The Manchester Derby: Post-Match Tactical Analysis

Match date: 10 September 2016

Plenty of storylines coming into this match: obviously the Manchester derby, Mourinho and Guardiola’s friendship-turn-rivalry, the respective managers’ style of play, and the amount of money spent to put together teams of such quality.

Mourinho set his side out in a 4-2-3-1 with Mkhitaryan and Lingard both given their first Premier League starts of the season. Pogba and Fellaini continued in a double pivot with Rooney in front of them supporting Ibrahimovic.

Guardiola gave Claudio Bravo his debut after moving from Barcelona, while Iheanacho started at centre forward with the absence of Sergio Agüero. Guardiola’s side looked like a 4-3-3, with De Bruyne given a lot of freedom.

De Bruyne’s Significant Influence

A game against different ideas where one team likes to control the ball and the other likes to control the space, it was in midfield where this ‘battle’ became very evident, particularly in the first half, and the victor was Manchester City. As mentioned above, Manchester United continued in a 4-2-3-1 with Pogba and Fellaini the two midfielders, with Rooney in front of them providing support to Ibrahimovic. Manchester City were in a 4-3-3 with Silva and De Bruyne in front of Fernandinho. Both Silva and De Bruyne have not really played as central midfielders in a 4-3-3 previously. Under Pellegrini, they were both used either out wide in Pellegrini’s 4-4-2/4-2-2-2 variation or as something of a number 10 in a 4-2-3-1. Thus far, however, the two have looked good in central midfield roles under Guardiola and De Bruyne, in particular, looked very good against Manchester United.

Prior to the match, Jose Mourinho said that Manchester United were going to find it harder without Agüero being available for Manchester City and it appears that Mourinho was right as he miscalculated how big of an influence De Bruyne would have in the absence of Agüero. Where the central triangles of the Manchester sides matched up on paper, it seemed that Mourinho had no plan to really adapt to De Bruyne and Silva’s movement around Pogba and Fellaini. Countless times, De Bruyne drifted to the left side of Manchester City’s attack. One of the first good chances for either team came after De Bruyne peeled away from Fellaini, in between Valencia and Bailly, and the Belgian’s consistent movement, without a consistent mark, allowed him to control the game for Manchester City in the opening half.


Despite the directness of Manchester City’s opening goal, scored by De Bruyne, it highlighted again that neither Pogba or Fellaini took responsibility or had the tactical discipline to consistent mark De Bruyne. However, there were more issues for Manchester United than the failings of Pogba and Fellaini; Pep had Nolito and Sterling stretch the game as wide as they could, meaning that both Shaw and Valencia were forced to take up wider positions which left the Manchester United back four incredibly stretched. De Bruyne’s runs into the left half space were the result of Nolito dragging Valencia out wide and the game created between the United right back and Bailly. It was a move calculated by Guardiola and it certainly got the better of Mourinho and his side.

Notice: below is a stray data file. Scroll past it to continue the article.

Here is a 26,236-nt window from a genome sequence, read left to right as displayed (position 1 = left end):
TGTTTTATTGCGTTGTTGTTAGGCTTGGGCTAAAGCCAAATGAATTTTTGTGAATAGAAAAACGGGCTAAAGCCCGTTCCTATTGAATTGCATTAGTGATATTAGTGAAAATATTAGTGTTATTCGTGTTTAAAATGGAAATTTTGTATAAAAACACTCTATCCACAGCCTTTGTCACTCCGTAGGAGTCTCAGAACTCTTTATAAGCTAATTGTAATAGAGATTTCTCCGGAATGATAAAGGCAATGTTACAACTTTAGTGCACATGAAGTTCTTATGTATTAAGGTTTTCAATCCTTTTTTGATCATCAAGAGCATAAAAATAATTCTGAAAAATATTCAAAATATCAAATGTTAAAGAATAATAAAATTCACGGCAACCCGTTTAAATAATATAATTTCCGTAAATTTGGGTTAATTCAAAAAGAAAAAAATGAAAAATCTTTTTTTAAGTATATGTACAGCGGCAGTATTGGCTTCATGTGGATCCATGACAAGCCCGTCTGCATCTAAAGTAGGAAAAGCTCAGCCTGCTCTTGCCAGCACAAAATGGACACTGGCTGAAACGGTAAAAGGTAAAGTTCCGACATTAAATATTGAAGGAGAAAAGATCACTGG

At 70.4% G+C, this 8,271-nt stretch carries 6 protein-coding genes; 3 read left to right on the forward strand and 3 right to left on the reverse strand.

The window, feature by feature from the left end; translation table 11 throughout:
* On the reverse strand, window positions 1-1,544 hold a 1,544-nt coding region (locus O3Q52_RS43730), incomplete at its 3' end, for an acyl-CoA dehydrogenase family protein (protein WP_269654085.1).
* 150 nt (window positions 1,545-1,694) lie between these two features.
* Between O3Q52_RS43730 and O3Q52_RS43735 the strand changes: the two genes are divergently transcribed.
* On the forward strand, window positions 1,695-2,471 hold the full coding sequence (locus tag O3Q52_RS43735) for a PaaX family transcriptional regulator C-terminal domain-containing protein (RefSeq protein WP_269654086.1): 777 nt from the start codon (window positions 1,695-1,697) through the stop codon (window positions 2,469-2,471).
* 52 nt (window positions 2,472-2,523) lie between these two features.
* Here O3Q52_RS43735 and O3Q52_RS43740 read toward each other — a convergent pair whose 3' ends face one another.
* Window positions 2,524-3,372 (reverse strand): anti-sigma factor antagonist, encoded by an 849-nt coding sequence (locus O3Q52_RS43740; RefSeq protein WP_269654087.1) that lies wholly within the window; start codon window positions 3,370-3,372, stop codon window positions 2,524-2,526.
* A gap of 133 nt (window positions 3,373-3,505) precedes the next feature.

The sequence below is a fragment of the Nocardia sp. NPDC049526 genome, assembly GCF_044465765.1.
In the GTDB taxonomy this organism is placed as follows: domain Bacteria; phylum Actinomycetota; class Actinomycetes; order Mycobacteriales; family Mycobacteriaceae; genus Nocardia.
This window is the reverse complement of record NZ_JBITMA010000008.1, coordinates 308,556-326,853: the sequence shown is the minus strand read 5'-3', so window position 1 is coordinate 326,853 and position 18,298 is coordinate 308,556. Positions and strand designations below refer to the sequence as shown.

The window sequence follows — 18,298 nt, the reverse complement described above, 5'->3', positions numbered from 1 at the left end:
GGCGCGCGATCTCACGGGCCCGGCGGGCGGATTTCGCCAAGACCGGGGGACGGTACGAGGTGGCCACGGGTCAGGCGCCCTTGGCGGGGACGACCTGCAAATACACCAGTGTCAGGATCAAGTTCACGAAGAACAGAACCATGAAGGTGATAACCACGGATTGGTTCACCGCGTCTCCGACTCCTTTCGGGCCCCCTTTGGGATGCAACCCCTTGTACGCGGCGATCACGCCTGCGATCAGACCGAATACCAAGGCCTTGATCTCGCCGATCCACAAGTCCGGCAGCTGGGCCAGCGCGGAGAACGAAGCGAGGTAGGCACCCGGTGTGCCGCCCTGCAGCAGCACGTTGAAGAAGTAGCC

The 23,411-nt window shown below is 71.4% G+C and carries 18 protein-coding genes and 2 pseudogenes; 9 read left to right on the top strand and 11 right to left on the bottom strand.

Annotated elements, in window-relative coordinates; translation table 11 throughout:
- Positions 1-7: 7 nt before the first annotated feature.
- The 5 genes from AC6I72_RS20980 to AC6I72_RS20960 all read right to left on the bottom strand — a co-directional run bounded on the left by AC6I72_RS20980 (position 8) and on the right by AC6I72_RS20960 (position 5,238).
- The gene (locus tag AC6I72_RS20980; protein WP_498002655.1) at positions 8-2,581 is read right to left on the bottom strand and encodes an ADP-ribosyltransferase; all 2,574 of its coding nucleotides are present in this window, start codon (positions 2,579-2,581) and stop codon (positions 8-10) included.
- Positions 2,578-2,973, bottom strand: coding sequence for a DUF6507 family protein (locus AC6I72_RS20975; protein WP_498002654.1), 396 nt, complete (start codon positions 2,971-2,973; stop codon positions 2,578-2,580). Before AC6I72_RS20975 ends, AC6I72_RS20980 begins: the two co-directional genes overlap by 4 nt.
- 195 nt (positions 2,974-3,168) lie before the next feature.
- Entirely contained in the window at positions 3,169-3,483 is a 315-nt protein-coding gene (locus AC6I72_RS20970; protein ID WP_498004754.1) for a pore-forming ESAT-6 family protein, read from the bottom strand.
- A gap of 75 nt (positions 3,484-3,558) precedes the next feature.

Not only did De Bruyne score the opening goal and tear Pogba and Fellaini apart with his movement in the first half, not to mention nearly scoring a second in the opening 45 minutes that Iheanacho tapped in, but in the second half, as a false nine, he nearly had again after good movement into the penalty area.

Differences in Pressing

Going into the match, there were a few questions to address: is Mourinho going to have his side try to press high when City try to build out of the back? What are Manchester City’s fullbacks going to do? The answer to these questions are that Manchester United did try to press and that the Manchester City full backs mostly stayed in more conventional wide positions.

The issue with Manchester United’s pressing was fairly simple in that they did not commit enough numbers to press. When Bravo had the ball had his feet, he always had an option, even he had to delay his pass, he knew the movement of his teammates would open create an easy option.

Below is a good example of City’s ability to quickly play out. Stones plays the ball back to Bravo, Bravo plays it over to Otamendi, De Bruyne shows for the ball and then plays a quick pass out to Kolarov. This situation was in a theoretically advantageous situation for Manchester United as Sagna played a sloppy back pass to Stones, leading the centre back just about to the end line before he could play to Bravo. This should have allowed for Manchester United to commit numbers forward, but as you can see below, there was a huge gap between the lines for Manchester United. The initial press is fine, but once the first line of pressure was beaten, Manchester City were easily able to get forward with their attacks.